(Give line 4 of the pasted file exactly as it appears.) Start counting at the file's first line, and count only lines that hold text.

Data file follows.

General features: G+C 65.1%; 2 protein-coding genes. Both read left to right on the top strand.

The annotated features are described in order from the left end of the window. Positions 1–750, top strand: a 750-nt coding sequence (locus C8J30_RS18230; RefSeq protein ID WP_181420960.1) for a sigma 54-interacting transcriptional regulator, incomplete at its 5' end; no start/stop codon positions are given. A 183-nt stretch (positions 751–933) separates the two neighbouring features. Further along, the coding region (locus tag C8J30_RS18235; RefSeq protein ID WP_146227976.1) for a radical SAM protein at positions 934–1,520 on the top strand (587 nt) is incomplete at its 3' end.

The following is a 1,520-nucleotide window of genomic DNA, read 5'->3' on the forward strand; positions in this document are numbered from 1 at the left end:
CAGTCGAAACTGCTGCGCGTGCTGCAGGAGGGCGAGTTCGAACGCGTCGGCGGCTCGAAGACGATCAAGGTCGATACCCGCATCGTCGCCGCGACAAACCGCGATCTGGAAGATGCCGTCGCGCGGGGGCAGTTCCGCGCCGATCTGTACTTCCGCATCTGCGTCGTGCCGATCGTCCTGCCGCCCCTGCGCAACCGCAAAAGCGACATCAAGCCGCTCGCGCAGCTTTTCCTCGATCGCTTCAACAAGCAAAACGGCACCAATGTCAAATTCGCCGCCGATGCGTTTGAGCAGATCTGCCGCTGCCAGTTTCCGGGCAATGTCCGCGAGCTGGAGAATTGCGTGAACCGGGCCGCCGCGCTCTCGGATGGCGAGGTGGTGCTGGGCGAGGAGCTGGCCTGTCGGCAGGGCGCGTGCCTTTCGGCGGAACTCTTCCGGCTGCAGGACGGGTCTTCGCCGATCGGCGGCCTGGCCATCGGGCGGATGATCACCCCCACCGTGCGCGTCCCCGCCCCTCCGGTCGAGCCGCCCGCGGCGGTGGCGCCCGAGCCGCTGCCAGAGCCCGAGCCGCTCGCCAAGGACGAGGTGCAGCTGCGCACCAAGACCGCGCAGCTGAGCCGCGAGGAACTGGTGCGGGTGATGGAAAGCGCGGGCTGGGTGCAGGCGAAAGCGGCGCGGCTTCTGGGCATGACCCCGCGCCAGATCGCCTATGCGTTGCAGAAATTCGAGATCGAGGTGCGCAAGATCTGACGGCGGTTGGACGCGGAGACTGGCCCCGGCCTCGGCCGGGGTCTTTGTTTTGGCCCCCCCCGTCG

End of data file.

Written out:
CAGTCGAAACTGCTGCGCGTGCTGCAGGAGGGCGAGTTCGAACGCGTCGGCGGCTCGAAGACGATCAAGGTCGATACCCGCATCGTCGCCGCGACAAACCGCGATCTGGAAGATGCCGTCGCGCGGGGGCAGTTCCGCGCCGATCTGTACTTCCGCATCTGCGTCGTGCCGATCGTCCTGCCGCCCCTGCGCAACCGCAAAAGCGACATCAAGCCGCTCGCGCAGCTTTTCCTCGATCGCTTCAACAAGCAAAACGGCACCAATGTCAAATTCGCCGCCGATGCGTTTGAGCAGATCTGCCGCTGCCAGTTTCCGGGCAATGTCCGCGAGCTGGAGAATTGCGTGAACCGGGCCGCCGCGCTCTCGGATGGCGAGGTGGTGCTGGGCGAGGAGCTGGCCTGTCGGCAGGGCGCGTGCCTTTCGGCGGAACTCTTCCGGCTGCAGGACGGGTCTTCGCCGATCGGCGGCCTGGCCATCGGGCGGATGATCACCCCCACCGTGCGCGTCCCCGCCCCTCCGGTCGAGCCGCCCGCGGCGGTGGCGCCCGAGCCGCTGCCAGAGCCCGAGCCGCTCGCCAAGGACGAGGTGCAGCTGCGCACCAAGACCGCGCAGCTGAGCCGCGAGGAACTGGTGCGGGTGATGGAAAGCGCGGGCTGGGTGCAGGCGAAAGCGGCGCGGCTTCTGGGCATGACCCCGCGCCAGATCGCCTATGCGTTGCAGAAATTCGAGATCGAGGTGCGCAAGATCTGACGGCGGTTGGACGCGGAGACTGGCCCCGGCCTCGGCCGGGGTCTTTGTTTTGGCCCCCCCCGTCG